Posted by: Yosni Herin | March 9, 2010

Two killed, ship missing in Indonesia

Two killed, ship missing in Indonesia

Posted Mon Dec 31, 2007 10:00pm AEDT

Waves have swept holiday-makers off a beach in eastern Indonesia causing two people to drown and a small cargo ship was missing in high seas, an official and witnesses said.

“A huge wave came in suddenly while people were swimming at the beach. I heard people screaming for help but another policeman and I were dragged into the sea as well,” police officer Syamsul said.

He said he and his friend were saved but that the incident on Flores Island on Sunday (local time) killed two high-school students, as strong seas lashed islands across Indonesia’s east.

The local meteorology office warned of waves as high as six metres and winds of up to 50 kilometres per hour.

Joseph Lagadoni Herin, a Flores Island government official, said separately that he had received reports a small cargo ship had gone missing.

It had been expected to arrive in Flores from South Sulawesi, he said, but the number of crew on board the ship was not known.

“We are scouring the East Flores seas to search for the missing ship,” he said.

Torrential rains have inundated Indonesia’s main island of Java over the past week, killing scores of people in landslides and displacing thousands following floods.

High seas and wild weather are not unusual from December to February, when the rainy season hits a peak across the world’s fourth most populous nation.


Indonesian relief and rescue workers have used a helicopter and rubber boats to deliver aid and rescue people marooned on Java island after massive flooding triggered by days of torrential rain.

Nearly 100 people have died and thousands left homeless after the floods and a series of landslides buried houses in Central Java and East Java last week.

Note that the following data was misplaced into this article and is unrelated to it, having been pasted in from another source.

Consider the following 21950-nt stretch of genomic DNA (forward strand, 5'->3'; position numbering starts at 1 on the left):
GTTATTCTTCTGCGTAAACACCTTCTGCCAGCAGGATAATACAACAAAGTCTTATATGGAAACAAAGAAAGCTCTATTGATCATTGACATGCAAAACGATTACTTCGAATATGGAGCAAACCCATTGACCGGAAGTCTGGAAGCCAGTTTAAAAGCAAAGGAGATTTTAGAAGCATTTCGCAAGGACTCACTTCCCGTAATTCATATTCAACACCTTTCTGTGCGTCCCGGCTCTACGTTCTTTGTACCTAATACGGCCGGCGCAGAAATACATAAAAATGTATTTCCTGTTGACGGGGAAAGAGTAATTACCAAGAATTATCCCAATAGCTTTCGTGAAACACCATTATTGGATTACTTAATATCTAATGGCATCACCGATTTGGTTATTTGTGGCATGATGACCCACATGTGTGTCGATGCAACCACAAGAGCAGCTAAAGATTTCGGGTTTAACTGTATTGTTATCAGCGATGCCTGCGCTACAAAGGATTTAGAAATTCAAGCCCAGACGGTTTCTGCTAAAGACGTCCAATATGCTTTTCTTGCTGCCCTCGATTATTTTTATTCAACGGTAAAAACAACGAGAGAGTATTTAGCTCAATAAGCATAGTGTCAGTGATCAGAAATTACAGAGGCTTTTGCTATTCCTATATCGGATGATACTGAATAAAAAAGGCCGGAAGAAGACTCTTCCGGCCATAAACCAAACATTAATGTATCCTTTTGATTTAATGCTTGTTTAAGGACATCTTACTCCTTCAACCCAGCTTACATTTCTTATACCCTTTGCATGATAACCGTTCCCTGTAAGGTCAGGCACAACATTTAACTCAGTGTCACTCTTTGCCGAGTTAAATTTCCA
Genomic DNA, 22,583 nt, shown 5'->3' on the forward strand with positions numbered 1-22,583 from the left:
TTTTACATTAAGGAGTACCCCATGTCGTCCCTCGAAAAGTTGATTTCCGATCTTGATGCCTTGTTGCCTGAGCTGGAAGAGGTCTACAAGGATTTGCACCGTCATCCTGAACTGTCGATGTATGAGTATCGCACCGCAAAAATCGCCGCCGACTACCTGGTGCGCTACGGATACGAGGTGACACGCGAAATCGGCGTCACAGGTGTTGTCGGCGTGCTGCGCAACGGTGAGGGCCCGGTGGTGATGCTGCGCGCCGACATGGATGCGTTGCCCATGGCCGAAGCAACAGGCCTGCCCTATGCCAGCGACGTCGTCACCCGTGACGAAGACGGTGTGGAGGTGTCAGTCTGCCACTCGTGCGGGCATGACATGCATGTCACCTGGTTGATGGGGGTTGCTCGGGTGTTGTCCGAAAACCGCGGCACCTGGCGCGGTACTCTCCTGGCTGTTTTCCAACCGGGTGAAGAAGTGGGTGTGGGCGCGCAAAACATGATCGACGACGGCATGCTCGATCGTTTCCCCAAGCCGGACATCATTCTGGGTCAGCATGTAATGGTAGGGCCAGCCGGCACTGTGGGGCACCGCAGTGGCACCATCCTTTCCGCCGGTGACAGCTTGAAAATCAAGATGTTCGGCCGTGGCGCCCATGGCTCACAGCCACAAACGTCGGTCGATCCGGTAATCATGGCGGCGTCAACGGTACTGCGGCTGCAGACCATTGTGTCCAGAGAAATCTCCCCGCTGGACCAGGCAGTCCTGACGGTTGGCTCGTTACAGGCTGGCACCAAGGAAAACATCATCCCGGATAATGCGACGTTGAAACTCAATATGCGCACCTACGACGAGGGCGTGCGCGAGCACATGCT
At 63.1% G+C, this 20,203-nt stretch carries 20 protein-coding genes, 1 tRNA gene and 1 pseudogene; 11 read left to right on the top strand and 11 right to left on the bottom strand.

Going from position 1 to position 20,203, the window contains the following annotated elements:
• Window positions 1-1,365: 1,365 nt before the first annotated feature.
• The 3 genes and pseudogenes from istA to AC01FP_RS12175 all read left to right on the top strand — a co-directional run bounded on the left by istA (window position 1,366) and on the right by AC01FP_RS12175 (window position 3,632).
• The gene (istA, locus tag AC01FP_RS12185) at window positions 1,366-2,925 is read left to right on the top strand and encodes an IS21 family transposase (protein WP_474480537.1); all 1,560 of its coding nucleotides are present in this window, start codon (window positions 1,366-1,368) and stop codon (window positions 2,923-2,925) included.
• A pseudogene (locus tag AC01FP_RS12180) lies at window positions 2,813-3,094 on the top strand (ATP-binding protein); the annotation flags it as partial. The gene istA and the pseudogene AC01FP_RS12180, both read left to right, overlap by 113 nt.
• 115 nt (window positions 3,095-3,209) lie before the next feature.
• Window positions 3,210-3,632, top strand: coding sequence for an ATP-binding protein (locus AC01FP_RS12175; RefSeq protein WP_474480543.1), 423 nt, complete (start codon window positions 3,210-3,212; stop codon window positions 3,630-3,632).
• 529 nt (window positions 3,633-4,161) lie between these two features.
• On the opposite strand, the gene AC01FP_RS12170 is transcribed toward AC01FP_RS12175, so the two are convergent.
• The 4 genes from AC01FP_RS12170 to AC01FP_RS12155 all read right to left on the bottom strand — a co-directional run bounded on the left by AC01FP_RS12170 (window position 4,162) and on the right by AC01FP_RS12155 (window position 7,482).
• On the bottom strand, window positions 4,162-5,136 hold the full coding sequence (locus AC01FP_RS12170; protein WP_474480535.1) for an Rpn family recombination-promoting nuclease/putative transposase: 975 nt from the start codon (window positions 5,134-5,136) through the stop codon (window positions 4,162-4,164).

Rescue operations have been slow because of a blanket of mud, cutting off roads.

A shortage of heavy equipment has also hampered rescue operations in many areas where people have been forced to use bare hands to dig out the mud.

Rescuers have used excavators and water sprays to unearth the 6-7 metres of mud that covered the land in the Tawangmangu area, worst hit by the landslides, while thousands of villagers have pitched in with basic tools such as spades and hoes.

Tabrani, deputy head of the national disaster agency, said the agency had sent 40 rubber boats to East Java and Central Java to distribute food, medicines, clothes and clean water to isolated areas.

“It was caused by heavy rain for several days until today. Environmental factors also caused it, degradation is quite high, there is no more forest,” he said.

Hundreds of people who have lost their homes have been camping in government offices. Metro TV showed footage of residents sheltering in empty train compartments in Bojonegoro, East Java, after their houses were destroyed in floods.

Landslides and floods are frequent in Indonesia, where tropical downpours can quickly soak hillsides and years of deforestation often mean there is little vegetation to hold the soil.

Indonesia’s leading environmental group, Walhi, says ecological destruction caused by deforestation, land conversion and chaotic planning contributed to the disasters.



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